Reflections from five years of “Without Bullshit”

On March 26, 2015, I launched this blog and my freelance business. In this moment when we’re all looking forward in terror, I’m looking backward and reflecting. Maybe there is something to be learned from my last five years — and if you’ve been suddenly thrust into freelancing, perhaps it can help you.

Before I say anything else, let me say this: Thank you. You, my audience, have sustained me, both emotionally and financially. I could not imagine doing this without you. You have my undying gratitude.

My goals were modest

If you’re starting any venture — even a company of one person — you need to know what your goals are. If you have no goals, or if you switch them around frequently, you’re unlikely to get anywhere interesting.

I would have described my goals when starting this adventure this way:

  • Design a business where I could make a decent living without an insane amount of work. (This is not the same as many people’s goals, which is to create and grow a business by working like mad. But it was an appropriate goal for a 56-year-old ex-analyst with decent retirement savings.)
  • Do mostly what I like: writing, editing, and speaking.
  • Get paid top rates to do those things. (I’d rather work fewer hours at higher rates than be continually insanely busy, even if the total revenue were higher.)
  • Write books.

The long and short of it is, I accomplished most of those goals, but it took a while to get established. My first two years were funded in part by severance from Forrester Research and the advance for Writing Without Bullshit — my business didn’t really ramp up until 2017.

Some numbers to put things in perspective

Here are some things I counted and what I learned from those numbers.

Daily posts: 1,363

I started to post every day starting in March of 2015 and I have done so, with a post of actual substance, every weekday since.

I do not recommend this unless you are a bit obsessive.

I do it for two reasons.

First, I have established a relationship with my readers and feel as if I want to keep it up. Many of you expect it. I have time to post and things to say, so I post.

Second, this daily habit structures my day. Posts become speech elements and chapters in books. They push my thinking. I need that. It would far too easy to become complacent. If you’re doing five posts a week, you can’t be complacent.

I don’t post to drive traffic. I don’t post to generate business. I post to maintain a relationship. That pays off eventually, but that’s not the reason I do it.

Word count: 1.25 million

Other than emails I’ve written, this is by far the largest collection of content I have ever created. I’ve written or cowritten six books, but the blog reflects 19 books worth of content.

I am on record about writing, publishing, politics, marketing, and life in general. And I stand by all of it.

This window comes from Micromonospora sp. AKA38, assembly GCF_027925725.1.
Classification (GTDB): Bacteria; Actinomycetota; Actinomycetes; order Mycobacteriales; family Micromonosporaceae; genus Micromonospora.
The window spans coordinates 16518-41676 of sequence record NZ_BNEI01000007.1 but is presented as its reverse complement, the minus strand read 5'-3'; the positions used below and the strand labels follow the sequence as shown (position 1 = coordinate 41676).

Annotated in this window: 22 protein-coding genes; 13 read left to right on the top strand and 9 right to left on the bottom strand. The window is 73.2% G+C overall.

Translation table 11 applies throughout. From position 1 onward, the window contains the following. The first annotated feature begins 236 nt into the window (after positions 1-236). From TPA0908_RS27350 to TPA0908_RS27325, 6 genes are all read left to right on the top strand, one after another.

If you are a creator, what are you creating? And how? And how are you practicing?

I think blogging is my 10,000 hours.

Audience: 2.8 million views

When you’ve posted 1,300 times, you get an idea of what will resonate. And whatever you think, you are wrong. My average post is getting about 1,000 views, but some are much more popular.

Of all the views on my site, 29% are from one post, my Writing Tips post, which aligns with my message and continues to generate useful interest.

My second-most-popular post, with more than 100,000 views, concerns a false meme about Donald Trump. People find it and continue to comment that they saw him say something on video that never actually happened. People’s ability to believe in something for which there is no evidence horrifies me.

The next two most popular posts are about bitcoin blackmail (because I included the text of the blackmail message, which people search on), and Tim Cook’s communication strategy. I’d rather be known for the latter — analysis of communications strategy — but that’s not how traffic flows.

The rest of the posts have hundreds or thousands of views. And I love them all.

Clients: 79

For five years in business, that’s a relatively small number of clients. My median client pays me $3,500, but some — my book clients — end up paying much more. There is nobody so large that I cannot afford to lose them. (In fact, I just lost $12,000 worth of business to the Coronavirus recession, but I have a long-term perspective and don’t worry about it too much.)

Books: 19

I originally thought I would make my freelance living doing speeches and workshops. They’re still a significant part of my business, but I am much more of an author, editor, ghost writer, and book coach now, with the occasional book index thrown in just for enjoyment.

I love working with authors. So that is what my business is centered around now.

Among the 19 books I’ve worked on since 2015 are books on AI, marketing, small business branding, corporate culture, strategy, management, creativity, and personal success. Every single one has fascinated me.

The reason is that books are about ideas, and I love the relationship between idea and writing. I love to develop ideas and help people express them in the most powerful possible way. The results make me happy, and make the authors smarter and more influential.

What could be better than that?

If you find something like that in your work, find a way to make it your career. It might take a while. But it will leave you feeling fulfillment that no amount of money can replicate.

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